FAQs: Does Car Insurance Cover Pain and Suffering?
You were injured in a car accident. You are in pain, and your doctor told you that you can expect your pain to persist—perhaps for the rest of your life. Does car insurance cover pain and suffering? Here’s what you need to know.
When you are injured in a car accident, the hope is that you will get 100% better and be able to resume your normal life. Unfortunately, while this is often the case, some car accident victims experience lingering – and in some cases permanent – effects. Does car insurance cover pain and suffering? It depends, and you will need to consult with a lawyer to find out how much you are entitled to recover.
Does Car Insurance Cover Pain and Suffering?
When it comes to whether car insurance covers pain and suffering, it is necessary to distinguish between the various types of car insurance that are available. While some types cover pain and suffering, others do not. The types of car insurance that cover pain and suffering include:
1. Bodily Injury Liability (BIL) Coverage
When you are seriously injured in a car accident that was someone else’s fault, the best-case scenario from an auto insurance perspective is that the at-fault driver has bodily injury liability (BIL) coverage with a high policy limit. BIL coverage pays for all accident-related losses, including pain and suffering.
Bodily injury liability policy limits can vary widely; and, while some states require BIL insurance, others do not. As a result, in order to assess how much you can recover, it will be necessary to determine: (i) whether the at-fault driver has BIL coverage; and, (ii) if so, how much coverage is available.
It is also important to understand that BIL only provides coverage if the insured driver was at fault in the accident. However, not only must the insured driver be at fault, but you also must be able to prove that he or she was at fault in the collision. While fault can take many forms (i.e. speeding, tailgating or driving while distracted), proving fault is not easy, and it is strongly in your best interests to hire an experienced attorney for car accidents to represent you.
2. Uninsured/Underinsured Motorist (UIM) Coverage
The other type of car insurance that covers pain and suffering is uninsured/underinsured motorist (UIM) coverage. If you are in pain after a car accident, here are some important facts for you to know about UIM auto insurance:
- UIM insurance is coverage you buy to cover your own losses in the event of an accident. Unlike BIL insurance (which covers other drivers’ injuries), UIM insurance covers your injuries when you are involved in a collision.
- UIM insurance provides fault-based coverage. While UIM insurance is coverage you buy to protect yourself, in order to file a claim with your insurance company, you still need to be able to prove that the other driver was at fault in your collision.
- UIM insurance is optional in most states. While some states require drivers to carry UIM insurance, in most states it is optional coverage. You will need to review your policy’s “declarations page” to determine if this coverage is available to you.
- UIM insurance covers pain and suffering. As we already mentioned, UIM insurance provides coverage for pain and suffering. If you can prove that the other driver was at fault, you can secure compensation for your pain and suffering under your UIM policy.
- UIM insurance applies when the other driver’s coverage isn’t enough. As its name suggests, UIM coverage is available in two scenarios: (i) when the at-fault driver is uninsured, and (ii) when the at-fault driver does not have enough BIL insurance to cover your accident-related losses.
- In many states, it is possible to “stack” UIM insurance to secure additional compensation. Depending on where you live, if you have multiple vehicles with UIM coverage, you may be able to add up (or “stack”) your policy limits in order to increase the amount you can recover for your pain and suffering (and other losses).
If neither BIL nor UIM coverage is available to you, then you may not be able to recover compensation for your pain and suffering. The types of car insurance that do not cover pain and suffering include:
- Personal Injury Protection (PIP) Coverage – PIP coverage is insurance that you buy to protect yourself, similar to UIM. It is required in many states (including all “no fault” car insurance states), but it only covers medical bills and lost wages.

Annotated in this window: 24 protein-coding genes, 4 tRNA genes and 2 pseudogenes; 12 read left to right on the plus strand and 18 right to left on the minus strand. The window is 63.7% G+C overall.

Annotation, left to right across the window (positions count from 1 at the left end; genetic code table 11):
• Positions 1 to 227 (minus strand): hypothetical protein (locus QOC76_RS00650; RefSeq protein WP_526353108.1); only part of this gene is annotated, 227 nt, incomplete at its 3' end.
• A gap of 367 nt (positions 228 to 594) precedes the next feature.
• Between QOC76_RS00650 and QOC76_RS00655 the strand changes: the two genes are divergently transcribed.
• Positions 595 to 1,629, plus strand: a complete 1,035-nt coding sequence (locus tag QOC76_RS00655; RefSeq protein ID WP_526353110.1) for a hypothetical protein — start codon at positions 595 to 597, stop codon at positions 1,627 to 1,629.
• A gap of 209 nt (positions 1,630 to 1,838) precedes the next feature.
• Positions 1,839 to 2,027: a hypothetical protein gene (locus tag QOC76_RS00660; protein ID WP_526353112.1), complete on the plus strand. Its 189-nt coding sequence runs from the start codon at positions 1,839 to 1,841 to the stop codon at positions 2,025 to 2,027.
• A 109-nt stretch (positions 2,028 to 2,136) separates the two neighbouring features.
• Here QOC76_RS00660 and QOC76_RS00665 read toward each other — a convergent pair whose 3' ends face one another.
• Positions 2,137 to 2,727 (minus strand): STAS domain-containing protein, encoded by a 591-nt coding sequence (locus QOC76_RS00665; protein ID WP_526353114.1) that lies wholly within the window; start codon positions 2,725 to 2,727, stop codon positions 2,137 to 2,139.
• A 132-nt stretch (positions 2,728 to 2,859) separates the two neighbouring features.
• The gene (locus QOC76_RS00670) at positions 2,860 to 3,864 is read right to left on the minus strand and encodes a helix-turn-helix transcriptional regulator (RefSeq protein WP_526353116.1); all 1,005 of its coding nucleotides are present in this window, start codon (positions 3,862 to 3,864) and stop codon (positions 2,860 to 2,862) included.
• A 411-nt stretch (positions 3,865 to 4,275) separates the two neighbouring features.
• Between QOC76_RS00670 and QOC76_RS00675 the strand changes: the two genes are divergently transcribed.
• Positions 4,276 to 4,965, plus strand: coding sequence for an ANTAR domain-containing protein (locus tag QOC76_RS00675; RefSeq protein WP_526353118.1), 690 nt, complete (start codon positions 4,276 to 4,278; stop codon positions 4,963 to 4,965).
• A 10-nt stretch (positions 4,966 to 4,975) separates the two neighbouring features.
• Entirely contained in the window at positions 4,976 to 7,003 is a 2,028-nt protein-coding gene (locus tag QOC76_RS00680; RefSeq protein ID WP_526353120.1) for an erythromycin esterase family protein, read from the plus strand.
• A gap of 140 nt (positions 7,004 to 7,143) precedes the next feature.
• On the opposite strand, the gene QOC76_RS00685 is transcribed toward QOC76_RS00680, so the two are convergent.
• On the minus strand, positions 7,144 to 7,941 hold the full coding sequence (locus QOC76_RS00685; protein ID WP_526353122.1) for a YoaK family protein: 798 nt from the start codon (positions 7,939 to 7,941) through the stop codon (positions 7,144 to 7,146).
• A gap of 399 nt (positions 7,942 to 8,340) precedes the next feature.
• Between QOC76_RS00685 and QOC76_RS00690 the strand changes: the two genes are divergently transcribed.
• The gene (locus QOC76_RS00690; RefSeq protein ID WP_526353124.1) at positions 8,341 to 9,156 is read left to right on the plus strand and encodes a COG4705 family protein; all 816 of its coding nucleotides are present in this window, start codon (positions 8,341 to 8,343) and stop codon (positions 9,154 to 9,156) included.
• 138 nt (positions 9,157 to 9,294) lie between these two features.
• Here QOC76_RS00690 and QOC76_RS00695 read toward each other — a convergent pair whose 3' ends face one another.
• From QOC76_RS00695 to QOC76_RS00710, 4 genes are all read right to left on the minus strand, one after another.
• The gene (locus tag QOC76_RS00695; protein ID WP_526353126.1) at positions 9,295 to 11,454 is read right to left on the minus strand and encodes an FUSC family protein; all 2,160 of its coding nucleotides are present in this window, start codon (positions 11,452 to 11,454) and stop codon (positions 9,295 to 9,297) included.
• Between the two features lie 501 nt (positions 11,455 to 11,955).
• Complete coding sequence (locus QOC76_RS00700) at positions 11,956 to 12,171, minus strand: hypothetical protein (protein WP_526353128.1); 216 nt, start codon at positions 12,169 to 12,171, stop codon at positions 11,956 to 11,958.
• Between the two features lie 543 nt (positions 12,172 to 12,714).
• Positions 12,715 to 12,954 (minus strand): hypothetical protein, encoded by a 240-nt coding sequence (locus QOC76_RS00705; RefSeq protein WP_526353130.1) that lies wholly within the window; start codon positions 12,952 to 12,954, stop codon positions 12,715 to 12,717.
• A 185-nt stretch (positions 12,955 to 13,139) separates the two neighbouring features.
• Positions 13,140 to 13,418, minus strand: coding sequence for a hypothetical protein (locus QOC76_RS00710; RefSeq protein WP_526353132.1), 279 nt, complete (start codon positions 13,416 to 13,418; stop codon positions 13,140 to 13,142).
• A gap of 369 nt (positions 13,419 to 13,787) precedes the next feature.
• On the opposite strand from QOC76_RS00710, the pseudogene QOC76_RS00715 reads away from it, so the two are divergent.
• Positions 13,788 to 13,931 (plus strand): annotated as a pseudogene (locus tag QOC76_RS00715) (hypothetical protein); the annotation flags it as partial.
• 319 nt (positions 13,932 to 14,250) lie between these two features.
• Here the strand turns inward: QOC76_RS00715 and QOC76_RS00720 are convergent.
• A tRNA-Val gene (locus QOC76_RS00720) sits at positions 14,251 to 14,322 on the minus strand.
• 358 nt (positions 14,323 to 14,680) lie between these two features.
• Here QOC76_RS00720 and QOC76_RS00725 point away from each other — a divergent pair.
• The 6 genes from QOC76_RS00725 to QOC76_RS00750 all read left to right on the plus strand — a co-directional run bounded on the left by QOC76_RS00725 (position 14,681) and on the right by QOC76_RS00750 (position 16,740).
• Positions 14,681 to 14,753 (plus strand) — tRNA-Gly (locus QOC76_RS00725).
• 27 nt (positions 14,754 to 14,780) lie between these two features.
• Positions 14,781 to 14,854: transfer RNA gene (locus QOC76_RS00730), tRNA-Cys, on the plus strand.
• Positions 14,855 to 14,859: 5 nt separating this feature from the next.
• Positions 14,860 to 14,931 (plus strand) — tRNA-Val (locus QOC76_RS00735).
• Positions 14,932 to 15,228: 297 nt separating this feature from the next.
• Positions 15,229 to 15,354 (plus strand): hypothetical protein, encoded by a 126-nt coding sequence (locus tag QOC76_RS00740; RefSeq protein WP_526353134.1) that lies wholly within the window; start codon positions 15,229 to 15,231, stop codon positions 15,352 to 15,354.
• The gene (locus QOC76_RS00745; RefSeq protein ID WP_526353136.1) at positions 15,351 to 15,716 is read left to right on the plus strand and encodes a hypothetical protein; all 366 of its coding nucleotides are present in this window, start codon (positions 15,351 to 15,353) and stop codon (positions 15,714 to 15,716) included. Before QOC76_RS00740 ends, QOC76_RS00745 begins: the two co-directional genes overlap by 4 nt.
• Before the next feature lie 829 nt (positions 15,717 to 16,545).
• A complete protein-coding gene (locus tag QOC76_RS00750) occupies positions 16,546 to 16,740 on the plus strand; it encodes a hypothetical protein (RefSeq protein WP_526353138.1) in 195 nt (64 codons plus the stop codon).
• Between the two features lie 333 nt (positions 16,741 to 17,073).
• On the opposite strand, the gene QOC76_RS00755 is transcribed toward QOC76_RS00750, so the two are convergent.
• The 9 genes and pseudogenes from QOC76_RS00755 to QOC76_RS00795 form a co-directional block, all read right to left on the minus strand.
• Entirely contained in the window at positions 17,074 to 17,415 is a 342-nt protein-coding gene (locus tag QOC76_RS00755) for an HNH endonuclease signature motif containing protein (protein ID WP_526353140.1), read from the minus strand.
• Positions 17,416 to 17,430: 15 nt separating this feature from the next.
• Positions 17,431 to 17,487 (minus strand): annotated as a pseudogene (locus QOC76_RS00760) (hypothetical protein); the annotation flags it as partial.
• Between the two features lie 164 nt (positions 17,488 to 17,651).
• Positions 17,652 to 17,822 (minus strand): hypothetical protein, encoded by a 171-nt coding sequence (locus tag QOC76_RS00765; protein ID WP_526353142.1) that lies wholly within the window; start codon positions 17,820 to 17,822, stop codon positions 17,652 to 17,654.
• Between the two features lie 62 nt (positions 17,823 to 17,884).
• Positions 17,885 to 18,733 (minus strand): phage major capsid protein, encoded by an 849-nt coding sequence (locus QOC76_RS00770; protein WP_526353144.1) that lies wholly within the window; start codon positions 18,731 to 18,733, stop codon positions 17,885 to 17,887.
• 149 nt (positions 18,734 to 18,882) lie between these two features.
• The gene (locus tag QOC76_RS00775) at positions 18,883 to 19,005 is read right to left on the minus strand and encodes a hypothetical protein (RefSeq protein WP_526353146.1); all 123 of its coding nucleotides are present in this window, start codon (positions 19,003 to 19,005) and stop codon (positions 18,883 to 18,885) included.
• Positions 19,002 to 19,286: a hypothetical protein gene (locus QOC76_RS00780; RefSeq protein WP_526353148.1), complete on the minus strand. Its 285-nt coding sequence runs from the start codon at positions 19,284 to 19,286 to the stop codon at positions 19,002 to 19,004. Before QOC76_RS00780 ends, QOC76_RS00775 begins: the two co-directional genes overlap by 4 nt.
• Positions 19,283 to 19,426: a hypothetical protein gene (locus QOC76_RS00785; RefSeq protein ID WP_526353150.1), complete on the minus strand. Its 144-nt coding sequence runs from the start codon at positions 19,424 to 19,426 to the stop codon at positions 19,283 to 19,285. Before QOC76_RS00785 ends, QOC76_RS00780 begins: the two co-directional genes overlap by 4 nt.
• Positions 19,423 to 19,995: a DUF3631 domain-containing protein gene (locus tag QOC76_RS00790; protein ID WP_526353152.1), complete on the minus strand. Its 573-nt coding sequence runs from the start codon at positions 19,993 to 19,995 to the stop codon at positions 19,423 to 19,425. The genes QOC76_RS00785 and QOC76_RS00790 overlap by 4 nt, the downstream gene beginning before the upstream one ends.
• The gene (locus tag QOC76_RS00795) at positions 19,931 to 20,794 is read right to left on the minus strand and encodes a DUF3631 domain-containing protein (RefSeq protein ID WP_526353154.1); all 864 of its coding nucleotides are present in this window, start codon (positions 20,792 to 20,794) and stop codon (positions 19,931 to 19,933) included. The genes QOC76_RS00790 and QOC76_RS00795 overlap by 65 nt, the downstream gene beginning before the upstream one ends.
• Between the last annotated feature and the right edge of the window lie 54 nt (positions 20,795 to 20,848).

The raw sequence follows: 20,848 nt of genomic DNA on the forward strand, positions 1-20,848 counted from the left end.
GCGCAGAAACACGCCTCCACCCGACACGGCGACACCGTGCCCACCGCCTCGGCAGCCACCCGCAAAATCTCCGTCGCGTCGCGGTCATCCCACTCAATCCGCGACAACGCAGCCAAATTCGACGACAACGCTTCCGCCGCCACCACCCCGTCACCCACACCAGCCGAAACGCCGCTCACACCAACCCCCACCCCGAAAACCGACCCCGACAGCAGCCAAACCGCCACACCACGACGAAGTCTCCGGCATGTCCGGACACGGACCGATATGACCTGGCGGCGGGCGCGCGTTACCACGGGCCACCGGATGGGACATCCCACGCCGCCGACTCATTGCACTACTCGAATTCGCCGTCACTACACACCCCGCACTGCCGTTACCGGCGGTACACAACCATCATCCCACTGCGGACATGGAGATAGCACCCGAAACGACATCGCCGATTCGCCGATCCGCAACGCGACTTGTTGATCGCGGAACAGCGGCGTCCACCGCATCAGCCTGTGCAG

- Medical Payments (MedPay) Coverage – MedPay coverage is similar to PIP, but it provides coverage for medical bills only.
- Collision Coverage – Collision coverage is auto insurance that covers vehicle damage. It does not cover pain and suffering or any other injury-related costs.
- Comprehensive Coverage – Comprehensive coverage is another form of property damage insurance, and it also does not provide coverage for pain and suffering.
In short, the answer to the question, "Does car insurance cover pain and suffering?", is both "Yes" and No." While BIL and UIM insurance cover pain and suffering, PIP, MedPay, collision, and comprehensive insurance do not.
However, as we discuss in greater detail below, even if you do not have access to BIL or UIM coverage, this does not necessarily mean that you are out of options. In many cases, it will be possible to file a “third party” claim outside of car insurance to secure compensation for your pain, suffering, and other accident-related losses.
How Do You Calculate Just Compensation for Pain and Suffering After a Car Accident?
Let’s assume that you have access to BIL or UIM coverage; and, since the other driver was at fault, you are entitled to coverage for your pain and suffering. How do you calculate “just compensation” for these losses?
Unlike medical bills and lost wages, there are no hard numbers on which to base a calculation of pain and suffering damages, and there are no documents you can collect to demonstrate exactly how much you have lost. As a result, placing a dollar value on pain and suffering is not a straightforward process.
There are two main methods that the car insurance companies (and the courts) use to calculate just compensation. These are: (i) the “per diem” method, and (ii) the “multiplier” method.
Calculating Just Compensation for Your Pain and Suffering Starts with Calculating Your Financial Losses
With both methods, calculating just compensation for your pain and suffering starts with understanding the practical and financial effects of your injuries. This means that before you can determine the total amount of compensation you are entitled to receive, you first need to know how much you are entitled to recover for your:
- Current and future medical bills
- Current and future prescription costs
- Other current and future expenses
- Loss of earnings to date
- Loss of future earning capacity
Calculating these losses – and your future losses in particular – requires the assistance of an experienced accident lawyer. Your lawyer will need to work with your doctor to understand the long-term effects of your injuries, and he or she will need to review your medical and employment records in order to assess the amount you are entitled to recover for your financial losses (also called “economic losses” or “special damages”). Once you know the full extent of the practical and financial effects of your injuries, then you can use this to calculate your pain and suffering damages.